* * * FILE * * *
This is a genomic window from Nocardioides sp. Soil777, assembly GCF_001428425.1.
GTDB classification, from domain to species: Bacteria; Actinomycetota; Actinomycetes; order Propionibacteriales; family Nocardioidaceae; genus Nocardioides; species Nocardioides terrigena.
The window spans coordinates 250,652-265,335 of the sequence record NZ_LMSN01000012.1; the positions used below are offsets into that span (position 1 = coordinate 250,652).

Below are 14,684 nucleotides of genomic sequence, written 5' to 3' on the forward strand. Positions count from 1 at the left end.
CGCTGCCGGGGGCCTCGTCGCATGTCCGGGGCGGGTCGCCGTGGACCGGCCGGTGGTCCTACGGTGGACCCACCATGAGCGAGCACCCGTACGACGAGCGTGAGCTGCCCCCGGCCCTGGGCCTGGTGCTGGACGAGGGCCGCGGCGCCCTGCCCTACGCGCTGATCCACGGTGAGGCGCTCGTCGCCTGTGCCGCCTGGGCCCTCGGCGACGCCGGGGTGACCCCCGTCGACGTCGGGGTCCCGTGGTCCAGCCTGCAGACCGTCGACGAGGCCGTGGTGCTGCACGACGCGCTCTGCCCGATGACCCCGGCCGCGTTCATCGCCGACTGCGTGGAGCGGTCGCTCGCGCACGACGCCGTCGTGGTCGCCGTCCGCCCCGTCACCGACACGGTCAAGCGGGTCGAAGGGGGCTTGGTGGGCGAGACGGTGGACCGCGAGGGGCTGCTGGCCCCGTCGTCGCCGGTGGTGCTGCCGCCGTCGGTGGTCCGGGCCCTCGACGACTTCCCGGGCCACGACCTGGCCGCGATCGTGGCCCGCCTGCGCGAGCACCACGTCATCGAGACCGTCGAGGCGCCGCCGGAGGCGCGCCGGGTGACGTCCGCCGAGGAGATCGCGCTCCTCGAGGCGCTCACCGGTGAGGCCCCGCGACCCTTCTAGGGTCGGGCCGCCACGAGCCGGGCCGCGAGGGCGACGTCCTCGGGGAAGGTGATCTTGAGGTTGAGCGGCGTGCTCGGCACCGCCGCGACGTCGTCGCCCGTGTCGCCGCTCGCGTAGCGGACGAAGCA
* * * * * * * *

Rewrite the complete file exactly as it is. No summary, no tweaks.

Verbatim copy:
This is a genomic window from Nocardioides sp. Soil777, assembly GCF_001428425.1.
GTDB classification, from domain to species: Bacteria; Actinomycetota; Actinomycetes; order Propionibacteriales; family Nocardioidaceae; genus Nocardioides; species Nocardioides terrigena.
The window spans coordinates 250,652-265,335 of the sequence record NZ_LMSN01000012.1; the positions used below are offsets into that span (position 1 = coordinate 250,652).

Below are 14,684 nucleotides of genomic sequence, written 5' to 3' on the forward strand. Positions count from 1 at the left end.
CGCTGCCGGGGGCCTCGTCGCATGTCCGGGGCGGGTCGCCGTGGACCGGCCGGTGGTCCTACGGTGGACCCACCATGAGCGAGCACCCGTACGACGAGCGTGAGCTGCCCCCGGCCCTGGGCCTGGTGCTGGACGAGGGCCGCGGCGCCCTGCCCTACGCGCTGATCCACGGTGAGGCGCTCGTCGCCTGTGCCGCCTGGGCCCTCGGCGACGCCGGGGTGACCCCCGTCGACGTCGGGGTCCCGTGGTCCAGCCTGCAGACCGTCGACGAGGCCGTGGTGCTGCACGACGCGCTCTGCCCGATGACCCCGGCCGCGTTCATCGCCGACTGCGTGGAGCGGTCGCTCGCGCACGACGCCGTCGTGGTCGCCGTCCGCCCCGTCACCGACACGGTCAAGCGGGTCGAAGGGGGCTTGGTGGGCGAGACGGTGGACCGCGAGGGGCTGCTGGCCCCGTCGTCGCCGGTGGTGCTGCCGCCGTCGGTGGTCCGGGCCCTCGACGACTTCCCGGGCCACGACCTGGCCGCGATCGTGGCCCGCCTGCGCGAGCACCACGTCATCGAGACCGTCGAGGCGCCGCCGGAGGCGCGCCGGGTGACGTCCGCCGAGGAGATCGCGCTCCTCGAGGCGCTCACCGGTGAGGCCCCGCGACCCTTCTAGGGTCGGGCCGCCACGAGCCGGGCCGCGAGGGCGACGTCCTCGGGGAAGGTGATCTTGAGGTTGAGCGGCGTGCTCGGCACCGCCGCGACGTCGTCGCCCGTGTCGCCGCTCGCGTAGCGGACGAAGCA